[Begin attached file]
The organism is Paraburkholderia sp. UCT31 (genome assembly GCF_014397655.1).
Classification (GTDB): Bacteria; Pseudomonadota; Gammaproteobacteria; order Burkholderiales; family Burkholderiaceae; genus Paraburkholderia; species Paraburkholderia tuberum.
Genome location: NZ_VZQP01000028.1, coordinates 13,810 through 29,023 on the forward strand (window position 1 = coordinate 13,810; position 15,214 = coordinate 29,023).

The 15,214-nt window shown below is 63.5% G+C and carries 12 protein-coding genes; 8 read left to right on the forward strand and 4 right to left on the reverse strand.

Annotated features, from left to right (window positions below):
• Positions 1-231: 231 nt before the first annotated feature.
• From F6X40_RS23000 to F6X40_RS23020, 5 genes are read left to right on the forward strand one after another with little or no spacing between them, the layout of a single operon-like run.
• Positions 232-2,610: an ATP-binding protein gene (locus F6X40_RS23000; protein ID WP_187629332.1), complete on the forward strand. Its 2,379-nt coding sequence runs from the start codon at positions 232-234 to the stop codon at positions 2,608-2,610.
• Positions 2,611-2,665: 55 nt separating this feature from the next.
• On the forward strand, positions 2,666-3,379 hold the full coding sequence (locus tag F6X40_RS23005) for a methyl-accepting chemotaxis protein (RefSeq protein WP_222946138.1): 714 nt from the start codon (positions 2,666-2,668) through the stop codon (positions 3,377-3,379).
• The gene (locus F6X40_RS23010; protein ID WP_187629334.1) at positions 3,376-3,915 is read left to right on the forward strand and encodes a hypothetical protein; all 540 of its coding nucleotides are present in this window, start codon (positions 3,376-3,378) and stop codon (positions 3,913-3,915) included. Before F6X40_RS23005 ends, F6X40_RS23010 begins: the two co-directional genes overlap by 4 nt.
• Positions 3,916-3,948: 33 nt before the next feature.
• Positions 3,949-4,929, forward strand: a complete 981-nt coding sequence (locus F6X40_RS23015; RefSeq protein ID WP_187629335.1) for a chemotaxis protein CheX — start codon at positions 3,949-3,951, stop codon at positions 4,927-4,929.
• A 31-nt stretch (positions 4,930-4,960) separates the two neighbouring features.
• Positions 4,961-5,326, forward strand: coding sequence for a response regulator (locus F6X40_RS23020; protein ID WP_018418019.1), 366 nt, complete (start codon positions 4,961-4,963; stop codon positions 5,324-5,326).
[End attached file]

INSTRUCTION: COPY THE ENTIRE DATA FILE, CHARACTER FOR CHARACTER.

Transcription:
The organism is Paraburkholderia sp. UCT31 (genome assembly GCF_014397655.1).
Classification (GTDB): Bacteria; Pseudomonadota; Gammaproteobacteria; order Burkholderiales; family Burkholderiaceae; genus Paraburkholderia; species Paraburkholderia tuberum.
Genome location: NZ_VZQP01000028.1, coordinates 13,810 through 29,023 on the forward strand (window position 1 = coordinate 13,810; position 15,214 = coordinate 29,023).

The 15,214-nt window shown below is 63.5% G+C and carries 12 protein-coding genes; 8 read left to right on the forward strand and 4 right to left on the reverse strand.

Annotated features, from left to right (window positions below):
• Positions 1-231: 231 nt before the first annotated feature.
• From F6X40_RS23000 to F6X40_RS23020, 5 genes are read left to right on the forward strand one after another with little or no spacing between them, the layout of a single operon-like run.
• Positions 232-2,610: an ATP-binding protein gene (locus F6X40_RS23000; protein ID WP_187629332.1), complete on the forward strand. Its 2,379-nt coding sequence runs from the start codon at positions 232-234 to the stop codon at positions 2,608-2,610.
• Positions 2,611-2,665: 55 nt separating this feature from the next.
• On the forward strand, positions 2,666-3,379 hold the full coding sequence (locus tag F6X40_RS23005) for a methyl-accepting chemotaxis protein (RefSeq protein WP_222946138.1): 714 nt from the start codon (positions 2,666-2,668) through the stop codon (positions 3,377-3,379).
• The gene (locus F6X40_RS23010; protein ID WP_187629334.1) at positions 3,376-3,915 is read left to right on the forward strand and encodes a hypothetical protein; all 540 of its coding nucleotides are present in this window, start codon (positions 3,376-3,378) and stop codon (positions 3,913-3,915) included. Before F6X40_RS23005 ends, F6X40_RS23010 begins: the two co-directional genes overlap by 4 nt.
• Positions 3,916-3,948: 33 nt before the next feature.
• Positions 3,949-4,929, forward strand: a complete 981-nt coding sequence (locus F6X40_RS23015; RefSeq protein ID WP_187629335.1) for a chemotaxis protein CheX — start codon at positions 3,949-3,951, stop codon at positions 4,927-4,929.
• A 31-nt stretch (positions 4,930-4,960) separates the two neighbouring features.
• Positions 4,961-5,326, forward strand: coding sequence for a response regulator (locus F6X40_RS23020; protein ID WP_018418019.1), 366 nt, complete (start codon positions 4,961-4,963; stop codon positions 5,324-5,326).